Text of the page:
This study chose the Han River watershed as its target, as the area includes the highest number of standard watersheds according to the water resource unit map. 290 of Korea’s 850 standard watersheds are included in the Han River watershed. 237 of the 290 watersheds are inland, and the other 53 are coastal watersheds, as shown in Figure 6.
The (a) section of Figure 7 shows the learning watersheds; 80% of the learning watersheds were used for machine learning, and the other 20% were used for validation. High-performing models were selected with (a), and predictions were performed for the watersheds highlighted yellow in (b). The data set of the basin used for machine learning was randomly selected and proceeded.

3.2. Dependent and Independent Variables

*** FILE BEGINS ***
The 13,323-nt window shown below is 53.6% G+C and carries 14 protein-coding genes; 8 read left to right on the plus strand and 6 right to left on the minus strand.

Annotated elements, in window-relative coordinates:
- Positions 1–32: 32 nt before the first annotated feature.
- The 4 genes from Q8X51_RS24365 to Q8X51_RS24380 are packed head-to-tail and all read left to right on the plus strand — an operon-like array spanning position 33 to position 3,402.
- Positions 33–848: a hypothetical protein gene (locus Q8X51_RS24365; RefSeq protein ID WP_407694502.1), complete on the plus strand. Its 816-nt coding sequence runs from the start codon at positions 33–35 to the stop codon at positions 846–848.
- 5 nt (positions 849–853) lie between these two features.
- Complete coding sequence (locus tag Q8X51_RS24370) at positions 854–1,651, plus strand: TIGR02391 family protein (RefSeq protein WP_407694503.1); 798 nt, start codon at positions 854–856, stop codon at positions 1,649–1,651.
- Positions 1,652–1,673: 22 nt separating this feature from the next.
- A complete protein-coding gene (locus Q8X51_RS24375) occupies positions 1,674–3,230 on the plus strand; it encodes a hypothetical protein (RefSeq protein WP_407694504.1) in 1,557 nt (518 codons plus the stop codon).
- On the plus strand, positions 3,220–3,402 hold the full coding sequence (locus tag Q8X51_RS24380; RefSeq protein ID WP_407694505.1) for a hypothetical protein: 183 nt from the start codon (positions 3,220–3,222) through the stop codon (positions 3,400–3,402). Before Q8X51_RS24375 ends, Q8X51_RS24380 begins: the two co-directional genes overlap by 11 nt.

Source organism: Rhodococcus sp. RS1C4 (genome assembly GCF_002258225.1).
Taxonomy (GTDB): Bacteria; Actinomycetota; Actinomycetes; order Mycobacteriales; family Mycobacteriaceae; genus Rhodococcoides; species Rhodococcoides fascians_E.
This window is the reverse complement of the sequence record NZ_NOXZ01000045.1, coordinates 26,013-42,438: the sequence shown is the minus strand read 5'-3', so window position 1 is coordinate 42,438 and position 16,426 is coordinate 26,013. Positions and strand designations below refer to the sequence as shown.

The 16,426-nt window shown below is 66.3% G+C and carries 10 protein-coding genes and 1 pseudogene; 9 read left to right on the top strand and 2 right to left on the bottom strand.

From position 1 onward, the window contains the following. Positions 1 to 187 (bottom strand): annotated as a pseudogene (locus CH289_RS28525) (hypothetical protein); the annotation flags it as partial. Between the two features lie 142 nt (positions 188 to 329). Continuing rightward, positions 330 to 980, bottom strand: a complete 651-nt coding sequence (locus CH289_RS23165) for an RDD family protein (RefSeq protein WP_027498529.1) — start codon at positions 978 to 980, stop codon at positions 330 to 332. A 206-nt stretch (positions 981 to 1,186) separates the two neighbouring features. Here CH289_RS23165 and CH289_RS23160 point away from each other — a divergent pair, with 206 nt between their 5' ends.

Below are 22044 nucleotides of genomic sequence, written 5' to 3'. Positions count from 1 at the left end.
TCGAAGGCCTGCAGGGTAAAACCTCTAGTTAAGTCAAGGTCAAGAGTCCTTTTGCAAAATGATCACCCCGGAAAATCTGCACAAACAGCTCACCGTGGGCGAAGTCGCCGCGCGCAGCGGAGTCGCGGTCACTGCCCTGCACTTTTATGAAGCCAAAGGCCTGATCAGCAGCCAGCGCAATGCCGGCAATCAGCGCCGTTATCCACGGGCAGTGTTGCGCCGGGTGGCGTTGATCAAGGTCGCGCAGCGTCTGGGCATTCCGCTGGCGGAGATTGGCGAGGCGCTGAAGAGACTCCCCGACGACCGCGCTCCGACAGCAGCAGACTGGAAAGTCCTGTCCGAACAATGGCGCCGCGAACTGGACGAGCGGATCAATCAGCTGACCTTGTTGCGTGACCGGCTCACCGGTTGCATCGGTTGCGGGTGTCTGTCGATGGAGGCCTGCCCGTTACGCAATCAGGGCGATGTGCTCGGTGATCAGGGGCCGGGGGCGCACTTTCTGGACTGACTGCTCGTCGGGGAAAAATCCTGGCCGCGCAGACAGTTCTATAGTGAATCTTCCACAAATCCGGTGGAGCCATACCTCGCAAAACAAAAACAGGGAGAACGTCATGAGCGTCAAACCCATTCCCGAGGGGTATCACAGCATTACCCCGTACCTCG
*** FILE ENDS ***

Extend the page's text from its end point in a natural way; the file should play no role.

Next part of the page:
This study used the threshold rainfalls calculated using the MOLIT method [8,15,41] as dependent variables. Figure 8 shows the calculated threshold rainfalls on the map.
Characteristic factors of the watersheds were used as independent variables. The analysis only considered topographical factors and hydrological factors. The watershed characteristic factors used in were collected from the Water Resources Management Information System (, accessed on 31 December 2011) and the geographic information system (GIS). Data on 15 characteristic factors were collected, including: drainage area ( km 2 ), mean drainage elevation ( m ), mean drainage slope (%), highest drainage elevation ( m ), drainage density, runoff curve number, river length ( km ), drainage perimeter ( km ), form factor, circularity ratio, stream frequency, channel maintenance constant, relative relief, number of reliefs, and river length ratio.